Enforcement support for the protection of critically endangered Mekong Dolphins
WWF also provided a 4-day training course for the enforcement units, covering patrol techniques, first aid skills, use of GPS for geo-referencing locations and navigation, understanding and applying legislations related to dolphin protection.
“Enforcement is a daily challenge and requires a variety of skills and tools,” said His Excellency Touch Seang Tana, Chairman of the Dolphin Commission. “We are very thankful to receive the equipment and training as it will greatly support our work that is mostly done in remote areas where we need to rely on ourselves, with no access to essential amenities such as electricity or fuel. Items such as the solar panels would greatly increase our capability in patrolling and enforcement at more remote areas now.”
80 river guards are working along the Mekong in Kratie and Steung Treng number, and are at the frontline implementing Cambodian laws that specifically protect the Mekong dolphins. While fishing is permitted in the area, enforcement against methods that bring harm to Irrawaddy dolphins is critical to save the creatures from extinction. Entanglement in gillnet is identified as a major threat to dolphin survival.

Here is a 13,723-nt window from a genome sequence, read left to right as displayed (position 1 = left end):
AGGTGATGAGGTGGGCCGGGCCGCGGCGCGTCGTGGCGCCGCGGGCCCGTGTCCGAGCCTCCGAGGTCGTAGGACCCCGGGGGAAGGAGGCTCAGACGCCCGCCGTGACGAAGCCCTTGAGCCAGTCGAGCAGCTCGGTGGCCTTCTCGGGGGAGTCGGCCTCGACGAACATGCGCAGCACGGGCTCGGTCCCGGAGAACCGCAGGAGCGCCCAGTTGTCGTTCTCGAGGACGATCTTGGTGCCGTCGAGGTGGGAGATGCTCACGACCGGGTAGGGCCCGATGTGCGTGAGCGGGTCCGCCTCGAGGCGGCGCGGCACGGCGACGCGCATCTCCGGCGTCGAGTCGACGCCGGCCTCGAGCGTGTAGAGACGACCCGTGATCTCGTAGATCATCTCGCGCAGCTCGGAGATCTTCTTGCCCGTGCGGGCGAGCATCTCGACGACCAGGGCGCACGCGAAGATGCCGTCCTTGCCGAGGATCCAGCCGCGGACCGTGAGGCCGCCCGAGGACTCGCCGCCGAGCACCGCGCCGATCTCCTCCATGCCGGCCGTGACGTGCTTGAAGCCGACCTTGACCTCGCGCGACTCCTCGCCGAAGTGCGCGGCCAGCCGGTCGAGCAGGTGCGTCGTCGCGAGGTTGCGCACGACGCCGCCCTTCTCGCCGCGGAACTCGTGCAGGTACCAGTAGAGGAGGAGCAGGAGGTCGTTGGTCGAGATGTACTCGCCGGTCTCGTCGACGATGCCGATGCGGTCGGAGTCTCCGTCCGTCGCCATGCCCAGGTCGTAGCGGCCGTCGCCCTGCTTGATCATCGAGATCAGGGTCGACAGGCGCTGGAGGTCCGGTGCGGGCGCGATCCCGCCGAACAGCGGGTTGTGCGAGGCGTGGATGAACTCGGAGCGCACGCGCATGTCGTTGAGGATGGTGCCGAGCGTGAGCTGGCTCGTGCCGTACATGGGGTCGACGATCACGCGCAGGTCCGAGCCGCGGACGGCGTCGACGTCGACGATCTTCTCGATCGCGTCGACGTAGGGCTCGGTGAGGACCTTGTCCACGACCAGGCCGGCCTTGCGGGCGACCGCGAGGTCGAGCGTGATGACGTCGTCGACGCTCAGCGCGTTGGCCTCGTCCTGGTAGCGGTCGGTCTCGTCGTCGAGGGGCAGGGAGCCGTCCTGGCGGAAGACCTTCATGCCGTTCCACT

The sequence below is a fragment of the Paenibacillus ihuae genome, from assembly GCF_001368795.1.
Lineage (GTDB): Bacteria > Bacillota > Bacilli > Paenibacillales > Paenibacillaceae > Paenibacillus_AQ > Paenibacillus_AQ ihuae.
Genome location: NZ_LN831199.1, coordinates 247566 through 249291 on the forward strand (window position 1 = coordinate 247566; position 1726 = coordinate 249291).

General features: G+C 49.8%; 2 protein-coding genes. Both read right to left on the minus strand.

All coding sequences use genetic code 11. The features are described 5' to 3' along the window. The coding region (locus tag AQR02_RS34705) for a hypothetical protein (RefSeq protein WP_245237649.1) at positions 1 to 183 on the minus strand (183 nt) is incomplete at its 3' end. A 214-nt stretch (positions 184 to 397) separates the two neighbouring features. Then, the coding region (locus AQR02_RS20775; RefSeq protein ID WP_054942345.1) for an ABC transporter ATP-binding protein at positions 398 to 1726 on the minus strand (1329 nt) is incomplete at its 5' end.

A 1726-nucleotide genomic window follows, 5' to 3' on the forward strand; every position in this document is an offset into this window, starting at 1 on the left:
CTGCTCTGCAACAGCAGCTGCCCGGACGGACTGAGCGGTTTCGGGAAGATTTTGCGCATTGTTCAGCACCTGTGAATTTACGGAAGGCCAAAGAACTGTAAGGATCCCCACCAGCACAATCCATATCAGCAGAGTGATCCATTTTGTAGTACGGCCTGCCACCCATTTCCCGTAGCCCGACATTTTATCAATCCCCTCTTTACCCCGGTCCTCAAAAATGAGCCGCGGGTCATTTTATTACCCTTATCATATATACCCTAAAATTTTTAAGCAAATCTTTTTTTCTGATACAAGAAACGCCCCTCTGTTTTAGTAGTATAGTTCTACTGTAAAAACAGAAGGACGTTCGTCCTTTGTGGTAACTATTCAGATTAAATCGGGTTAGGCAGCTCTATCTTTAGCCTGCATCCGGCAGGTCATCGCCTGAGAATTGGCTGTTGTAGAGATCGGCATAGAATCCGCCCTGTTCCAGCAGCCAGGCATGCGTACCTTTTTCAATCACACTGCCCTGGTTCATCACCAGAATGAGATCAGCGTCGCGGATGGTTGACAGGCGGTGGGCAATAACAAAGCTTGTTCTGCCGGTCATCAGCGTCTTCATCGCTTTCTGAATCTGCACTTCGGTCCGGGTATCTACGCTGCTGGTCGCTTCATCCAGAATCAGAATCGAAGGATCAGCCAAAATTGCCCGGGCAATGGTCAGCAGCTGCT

In August 2012, the Royal Government of Cambodia issued a sub-decree that banned gillnet fishing in the dolphin habitat. To be effective, the sub-decree and other relevant regulations related to fisheries must be reinforced and patrolling must be carried out.
“The Dolphin Commission recognises that enforcement is a cornerstone of conservation of the Mekong dolphin,” His Excellency Touch Seang Tana said. “All river guard personnel must effectively utilise equipment and skill obtained from this training in their duty of protecting the dolphin. River guards must also maintain high moral attitudes and be committed to their job.”
According to Mr Thibault Ledecq, Conservation Programme Manager with WWF-Cambodia, the training and equipment will no doubt fortify the pillars that support the river guards’ strong enforcement presence. “WWF values this collaborative partnership, and looks forward to continue working together in support of the sustainable development and conservation of the Mekong river biodiversity,” he said.